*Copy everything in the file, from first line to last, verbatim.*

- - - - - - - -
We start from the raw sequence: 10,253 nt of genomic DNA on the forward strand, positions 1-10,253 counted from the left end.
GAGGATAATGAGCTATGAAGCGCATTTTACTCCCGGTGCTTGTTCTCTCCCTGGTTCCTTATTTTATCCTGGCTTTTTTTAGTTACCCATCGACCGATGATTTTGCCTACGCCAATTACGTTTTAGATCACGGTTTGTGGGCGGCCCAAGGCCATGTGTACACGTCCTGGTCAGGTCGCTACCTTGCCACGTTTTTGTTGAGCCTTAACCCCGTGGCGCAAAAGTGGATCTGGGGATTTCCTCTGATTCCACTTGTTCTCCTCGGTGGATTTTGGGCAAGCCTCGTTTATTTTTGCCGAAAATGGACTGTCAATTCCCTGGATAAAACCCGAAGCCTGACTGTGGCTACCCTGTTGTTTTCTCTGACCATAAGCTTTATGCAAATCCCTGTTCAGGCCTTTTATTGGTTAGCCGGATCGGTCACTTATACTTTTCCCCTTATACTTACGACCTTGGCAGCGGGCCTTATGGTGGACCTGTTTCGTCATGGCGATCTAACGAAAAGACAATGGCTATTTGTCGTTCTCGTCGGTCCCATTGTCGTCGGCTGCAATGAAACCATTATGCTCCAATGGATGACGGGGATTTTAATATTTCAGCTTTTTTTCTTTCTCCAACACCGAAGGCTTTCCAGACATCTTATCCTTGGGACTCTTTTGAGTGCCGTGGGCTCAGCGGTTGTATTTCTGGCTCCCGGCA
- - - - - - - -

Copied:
We start from the raw sequence: 10,253 nt of genomic DNA on the forward strand, positions 1-10,253 counted from the left end.
GAGGATAATGAGCTATGAAGCGCATTTTACTCCCGGTGCTTGTTCTCTCCCTGGTTCCTTATTTTATCCTGGCTTTTTTTAGTTACCCATCGACCGATGATTTTGCCTACGCCAATTACGTTTTAGATCACGGTTTGTGGGCGGCCCAAGGCCATGTGTACACGTCCTGGTCAGGTCGCTACCTTGCCACGTTTTTGTTGAGCCTTAACCCCGTGGCGCAAAAGTGGATCTGGGGATTTCCTCTGATTCCACTTGTTCTCCTCGGTGGATTTTGGGCAAGCCTCGTTTATTTTTGCCGAAAATGGACTGTCAATTCCCTGGATAAAACCCGAAGCCTGACTGTGGCTACCCTGTTGTTTTCTCTGACCATAAGCTTTATGCAAATCCCTGTTCAGGCCTTTTATTGGTTAGCCGGATCGGTCACTTATACTTTTCCCCTTATACTTACGACCTTGGCAGCGGGCCTTATGGTGGACCTGTTTCGTCATGGCGATCTAACGAAAAGACAATGGCTATTTGTCGTTCTCGTCGGTCCCATTGTCGTCGGCTGCAATGAAACCATTATGCTCCAATGGATGACGGGGATTTTAATATTTCAGCTTTTTTTCTTTCTCCAACACCGAAGGCTTTCCAGACATCTTATCCTTGGGACTCTTTTGAGTGCCGTGGGCTCAGCGGTTGTATTTCTGGCTCCCGGCA